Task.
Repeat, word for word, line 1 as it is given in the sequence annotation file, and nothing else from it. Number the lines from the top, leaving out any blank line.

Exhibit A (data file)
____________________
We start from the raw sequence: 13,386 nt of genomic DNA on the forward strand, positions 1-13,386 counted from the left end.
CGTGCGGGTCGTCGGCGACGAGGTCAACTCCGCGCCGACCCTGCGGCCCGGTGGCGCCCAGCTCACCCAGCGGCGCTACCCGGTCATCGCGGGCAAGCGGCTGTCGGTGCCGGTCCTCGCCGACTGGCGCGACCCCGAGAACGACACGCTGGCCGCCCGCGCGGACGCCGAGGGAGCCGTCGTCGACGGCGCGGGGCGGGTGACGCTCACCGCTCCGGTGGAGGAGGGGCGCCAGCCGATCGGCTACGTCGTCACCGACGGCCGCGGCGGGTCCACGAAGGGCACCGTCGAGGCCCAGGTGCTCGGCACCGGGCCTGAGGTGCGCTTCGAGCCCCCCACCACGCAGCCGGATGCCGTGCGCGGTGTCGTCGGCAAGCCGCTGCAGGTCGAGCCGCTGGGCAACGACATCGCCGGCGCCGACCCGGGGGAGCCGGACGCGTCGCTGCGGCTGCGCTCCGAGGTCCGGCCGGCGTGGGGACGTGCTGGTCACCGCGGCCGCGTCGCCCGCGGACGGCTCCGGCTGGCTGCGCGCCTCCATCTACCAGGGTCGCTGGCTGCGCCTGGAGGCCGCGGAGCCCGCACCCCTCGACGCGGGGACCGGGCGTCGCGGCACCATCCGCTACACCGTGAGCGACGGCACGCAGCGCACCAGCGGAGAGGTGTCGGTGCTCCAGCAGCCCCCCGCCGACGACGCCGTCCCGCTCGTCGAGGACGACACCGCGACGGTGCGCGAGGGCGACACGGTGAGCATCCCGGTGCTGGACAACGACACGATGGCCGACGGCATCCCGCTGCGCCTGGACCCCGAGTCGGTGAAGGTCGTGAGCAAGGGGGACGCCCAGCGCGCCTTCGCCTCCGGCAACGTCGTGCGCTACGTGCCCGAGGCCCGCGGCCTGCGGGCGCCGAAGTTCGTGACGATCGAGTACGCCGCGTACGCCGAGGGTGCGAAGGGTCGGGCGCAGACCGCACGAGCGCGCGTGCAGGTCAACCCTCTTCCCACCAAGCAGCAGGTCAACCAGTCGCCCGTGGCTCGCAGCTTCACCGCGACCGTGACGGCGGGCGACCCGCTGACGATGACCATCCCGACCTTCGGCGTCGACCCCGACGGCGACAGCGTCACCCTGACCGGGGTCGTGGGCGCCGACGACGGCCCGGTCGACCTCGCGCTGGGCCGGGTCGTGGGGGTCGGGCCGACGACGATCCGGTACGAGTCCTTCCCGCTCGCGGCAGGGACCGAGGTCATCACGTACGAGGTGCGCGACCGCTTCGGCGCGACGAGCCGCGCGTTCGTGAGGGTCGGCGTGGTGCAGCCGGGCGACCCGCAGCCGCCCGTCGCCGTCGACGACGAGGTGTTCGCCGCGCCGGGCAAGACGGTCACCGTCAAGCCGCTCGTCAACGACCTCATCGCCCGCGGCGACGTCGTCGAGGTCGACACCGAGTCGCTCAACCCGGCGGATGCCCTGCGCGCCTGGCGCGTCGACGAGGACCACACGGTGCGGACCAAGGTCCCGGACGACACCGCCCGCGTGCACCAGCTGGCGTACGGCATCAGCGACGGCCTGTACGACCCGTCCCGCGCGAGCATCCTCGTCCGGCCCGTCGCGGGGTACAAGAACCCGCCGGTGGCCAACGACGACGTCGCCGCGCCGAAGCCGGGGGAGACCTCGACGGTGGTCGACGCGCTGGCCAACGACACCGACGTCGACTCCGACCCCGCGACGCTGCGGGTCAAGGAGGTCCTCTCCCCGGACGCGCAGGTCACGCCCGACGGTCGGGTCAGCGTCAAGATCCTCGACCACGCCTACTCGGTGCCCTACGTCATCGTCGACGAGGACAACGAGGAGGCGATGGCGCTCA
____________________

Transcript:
We start from the raw sequence: 13,386 nt of genomic DNA on the forward strand, positions 1-13,386 counted from the left end.